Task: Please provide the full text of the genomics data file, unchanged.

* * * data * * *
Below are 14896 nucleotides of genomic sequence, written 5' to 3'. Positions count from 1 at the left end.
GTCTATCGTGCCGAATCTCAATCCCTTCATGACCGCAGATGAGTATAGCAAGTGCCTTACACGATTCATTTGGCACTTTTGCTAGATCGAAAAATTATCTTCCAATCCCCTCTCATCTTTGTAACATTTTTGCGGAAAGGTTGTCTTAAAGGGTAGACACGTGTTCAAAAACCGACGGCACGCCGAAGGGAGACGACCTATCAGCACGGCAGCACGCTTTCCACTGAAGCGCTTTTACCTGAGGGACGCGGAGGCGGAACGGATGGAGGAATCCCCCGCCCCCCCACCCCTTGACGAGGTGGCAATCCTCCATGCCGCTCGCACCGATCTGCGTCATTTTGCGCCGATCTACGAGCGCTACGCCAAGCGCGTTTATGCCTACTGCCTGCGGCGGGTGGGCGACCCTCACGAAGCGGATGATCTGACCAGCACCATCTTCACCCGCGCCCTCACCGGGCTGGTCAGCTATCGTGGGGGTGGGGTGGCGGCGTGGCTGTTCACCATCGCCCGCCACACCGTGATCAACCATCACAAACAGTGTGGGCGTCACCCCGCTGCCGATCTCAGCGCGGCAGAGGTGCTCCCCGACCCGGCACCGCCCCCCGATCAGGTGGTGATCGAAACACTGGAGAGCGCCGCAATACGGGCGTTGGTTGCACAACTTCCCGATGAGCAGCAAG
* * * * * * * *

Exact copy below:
Below are 14896 nucleotides of genomic sequence, written 5' to 3'. Positions count from 1 at the left end.
GTCTATCGTGCCGAATCTCAATCCCTTCATGACCGCAGATGAGTATAGCAAGTGCCTTACACGATTCATTTGGCACTTTTGCTAGATCGAAAAATTATCTTCCAATCCCCTCTCATCTTTGTAACATTTTTGCGGAAAGGTTGTCTTAAAGGGTAGACACGTGTTCAAAAACCGACGGCACGCCGAAGGGAGACGACCTATCAGCACGGCAGCACGCTTTCCACTGAAGCGCTTTTACCTGAGGGACGCGGAGGCGGAACGGATGGAGGAATCCCCCGCCCCCCCACCCCTTGACGAGGTGGCAATCCTCCATGCCGCTCGCACCGATCTGCGTCATTTTGCGCCGATCTACGAGCGCTACGCCAAGCGCGTTTATGCCTACTGCCTGCGGCGGGTGGGCGACCCTCACGAAGCGGATGATCTGACCAGCACCATCTTCACCCGCGCCCTCACCGGGCTGGTCAGCTATCGTGGGGGTGGGGTGGCGGCGTGGCTGTTCACCATCGCCCGCCACACCGTGATCAACCATCACAAACAGTGTGGGCGTCACCCCGCTGCCGATCTCAGCGCGGCAGAGGTGCTCCCCGACCCGGCACCGCCCCCCGATCAGGTGGTGATCGAAACACTGGAGAGCGCCGCAATACGGGCGTTGGTTGCACAACTTCCCGATGAGCAGCAAG